Twitter CEO says Trump ban was correct, but sets dangerous precedent

Taking action to remove accounts fragments public conversation, says Jack Dorsey

Twitter chief executive Jack Dorsey testifies before the Senate Intelligence Committee on Capitol Hill in Washington, DC, in 2018. Photograph: Jim Watson/AFP via Getty Images

Twitter chief executive Jack Dorsey testifies before the Senate Intelligence Committee on Capitol Hill in Washington, DC, in 2018. Photograph: Jim Watson/AFP via Getty Images

 

Twitter Inc chief executive officer Jack Dorsey said on Wednesday that banning US president Donald Trump from the social media platform after last week’s violence at the US Capitol was the “right decision,” but said it sets a dangerous precedent.

San Francisco-based Twitter last week removed Mr Trump’s account, which had 88 million followers, citing the risk of further violence following the storming of the Capitol by supporters of the president.

“Having to take these actions fragment the public conversation,” Mr Dorsey said on Twitter. “They divide us. They limit the potential for clarification, redemption, and learning. And sets a precedent I feel is dangerous: the power an individual or corporation has over a part of the global public conversation.”

The ban drew criticism from some Republicans who said it quelled the president’s right to free speech. German Chancellor Angela Merkel also warned through a spokesman that legislators, not private companies, should decide on potential curbs to free expression.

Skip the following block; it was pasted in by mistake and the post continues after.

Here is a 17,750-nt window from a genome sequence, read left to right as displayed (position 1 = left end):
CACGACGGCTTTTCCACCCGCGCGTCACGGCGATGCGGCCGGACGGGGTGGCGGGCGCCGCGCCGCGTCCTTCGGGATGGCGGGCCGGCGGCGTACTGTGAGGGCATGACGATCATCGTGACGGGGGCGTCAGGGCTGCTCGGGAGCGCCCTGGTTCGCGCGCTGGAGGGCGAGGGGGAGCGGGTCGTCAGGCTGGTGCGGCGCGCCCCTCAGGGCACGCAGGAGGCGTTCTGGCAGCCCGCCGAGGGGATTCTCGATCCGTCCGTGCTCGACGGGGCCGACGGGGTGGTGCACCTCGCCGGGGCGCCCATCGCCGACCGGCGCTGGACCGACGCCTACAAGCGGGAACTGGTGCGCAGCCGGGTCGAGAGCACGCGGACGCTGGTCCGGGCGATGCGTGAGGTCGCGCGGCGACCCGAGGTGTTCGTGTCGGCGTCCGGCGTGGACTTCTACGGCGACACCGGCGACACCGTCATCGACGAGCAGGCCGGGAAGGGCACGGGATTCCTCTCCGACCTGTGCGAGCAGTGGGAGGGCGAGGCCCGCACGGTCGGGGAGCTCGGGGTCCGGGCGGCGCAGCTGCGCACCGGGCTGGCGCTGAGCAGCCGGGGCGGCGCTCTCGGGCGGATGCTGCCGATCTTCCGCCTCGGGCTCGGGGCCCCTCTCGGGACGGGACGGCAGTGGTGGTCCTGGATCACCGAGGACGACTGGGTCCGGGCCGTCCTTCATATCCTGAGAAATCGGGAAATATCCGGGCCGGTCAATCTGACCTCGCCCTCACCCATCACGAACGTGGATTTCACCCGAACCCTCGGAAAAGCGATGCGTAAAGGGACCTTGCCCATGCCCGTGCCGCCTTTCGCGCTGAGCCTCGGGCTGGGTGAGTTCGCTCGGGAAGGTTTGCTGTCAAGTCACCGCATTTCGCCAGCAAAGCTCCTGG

In his Twitter thread, Mr Dorsey said while he took no pride in the ban: “Offline harm as a result of online speech is demonstrably real, and what drives our policy and enforcement above all.”

Even so, he added: “While there are clear and obvious exceptions, I feel a ban is a failure of ours ultimately to promote healthy conversation.”

Twitter has introduced a series of measures over the last year like labels, warnings and distribution restrictions to reduce the need for decisions about removing content entirely from the service.

Mr Dorsey has said he believes those measures can promote more fruitful, or “healthy,” conversations online and lessen the impact of bad behaviour.

The Twitter chief executive officer added that bans by social media companies on Mr Trump after last week’s violence were emboldened by each other’s actions even though they were not co-ordinated. But in the long term, the precedent set “will be destructive to the noble purpose and ideals of the open internet,” he said.

Supporters of Mr Trump who has repeatedly made baseless claims challenging Democrat Joe Biden’s victory in the November election, stormed the US Capitol on Wednesday, trying to halt the certification by Congress of Mr Biden’s Electoral College win.

On Wednesday, Mr Trump became the first president in US history to be impeached twice. – Reuters